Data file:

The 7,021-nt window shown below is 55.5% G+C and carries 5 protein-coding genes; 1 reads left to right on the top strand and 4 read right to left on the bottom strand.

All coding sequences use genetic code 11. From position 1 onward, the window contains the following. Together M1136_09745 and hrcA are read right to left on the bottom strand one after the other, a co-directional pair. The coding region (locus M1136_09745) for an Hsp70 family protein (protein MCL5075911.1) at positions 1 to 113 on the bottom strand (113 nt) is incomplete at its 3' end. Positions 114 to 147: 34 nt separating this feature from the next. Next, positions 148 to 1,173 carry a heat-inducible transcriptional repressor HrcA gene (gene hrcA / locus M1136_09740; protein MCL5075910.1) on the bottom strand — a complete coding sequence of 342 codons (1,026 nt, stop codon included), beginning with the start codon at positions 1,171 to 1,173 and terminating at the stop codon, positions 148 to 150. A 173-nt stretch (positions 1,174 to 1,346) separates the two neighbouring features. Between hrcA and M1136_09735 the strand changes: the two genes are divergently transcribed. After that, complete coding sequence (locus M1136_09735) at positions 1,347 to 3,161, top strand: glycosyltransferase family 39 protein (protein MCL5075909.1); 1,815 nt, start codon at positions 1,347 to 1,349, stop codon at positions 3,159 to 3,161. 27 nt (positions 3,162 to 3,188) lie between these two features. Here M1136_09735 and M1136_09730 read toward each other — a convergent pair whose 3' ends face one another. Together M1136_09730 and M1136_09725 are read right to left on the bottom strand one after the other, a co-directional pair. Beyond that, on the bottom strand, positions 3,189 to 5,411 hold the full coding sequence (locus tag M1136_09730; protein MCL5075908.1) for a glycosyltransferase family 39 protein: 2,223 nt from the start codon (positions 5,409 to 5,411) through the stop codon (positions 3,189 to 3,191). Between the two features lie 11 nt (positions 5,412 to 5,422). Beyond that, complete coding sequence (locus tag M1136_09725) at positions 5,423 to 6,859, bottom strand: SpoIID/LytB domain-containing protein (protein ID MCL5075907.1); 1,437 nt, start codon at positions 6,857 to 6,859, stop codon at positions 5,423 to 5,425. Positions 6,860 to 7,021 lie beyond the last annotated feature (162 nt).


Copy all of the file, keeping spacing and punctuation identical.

The 7,021-nt window shown below is 55.5% G+C and carries 5 protein-coding genes; 1 reads left to right on the top strand and 4 read right to left on the bottom strand.

All coding sequences use genetic code 11. From position 1 onward, the window contains the following. Together M1136_09745 and hrcA are read right to left on the bottom strand one after the other, a co-directional pair. The coding region (locus M1136_09745) for an Hsp70 family protein (protein MCL5075911.1) at positions 1 to 113 on the bottom strand (113 nt) is incomplete at its 3' end. Positions 114 to 147: 34 nt separating this feature from the next. Next, positions 148 to 1,173 carry a heat-inducible transcriptional repressor HrcA gene (gene hrcA / locus M1136_09740; protein MCL5075910.1) on the bottom strand — a complete coding sequence of 342 codons (1,026 nt, stop codon included), beginning with the start codon at positions 1,171 to 1,173 and terminating at the stop codon, positions 148 to 150. A 173-nt stretch (positions 1,174 to 1,346) separates the two neighbouring features. Between hrcA and M1136_09735 the strand changes: the two genes are divergently transcribed. After that, complete coding sequence (locus M1136_09735) at positions 1,347 to 3,161, top strand: glycosyltransferase family 39 protein (protein MCL5075909.1); 1,815 nt, start codon at positions 1,347 to 1,349, stop codon at positions 3,159 to 3,161. 27 nt (positions 3,162 to 3,188) lie between these two features. Here M1136_09735 and M1136_09730 read toward each other — a convergent pair whose 3' ends face one another. Together M1136_09730 and M1136_09725 are read right to left on the bottom strand one after the other, a co-directional pair. Beyond that, on the bottom strand, positions 3,189 to 5,411 hold the full coding sequence (locus tag M1136_09730; protein MCL5075908.1) for a glycosyltransferase family 39 protein: 2,223 nt from the start codon (positions 5,409 to 5,411) through the stop codon (positions 3,189 to 3,191). Between the two features lie 11 nt (positions 5,412 to 5,422). Beyond that, complete coding sequence (locus tag M1136_09725) at positions 5,423 to 6,859, bottom strand: SpoIID/LytB domain-containing protein (protein ID MCL5075907.1); 1,437 nt, start codon at positions 6,857 to 6,859, stop codon at positions 5,423 to 5,425. Positions 6,860 to 7,021 lie beyond the last annotated feature (162 nt).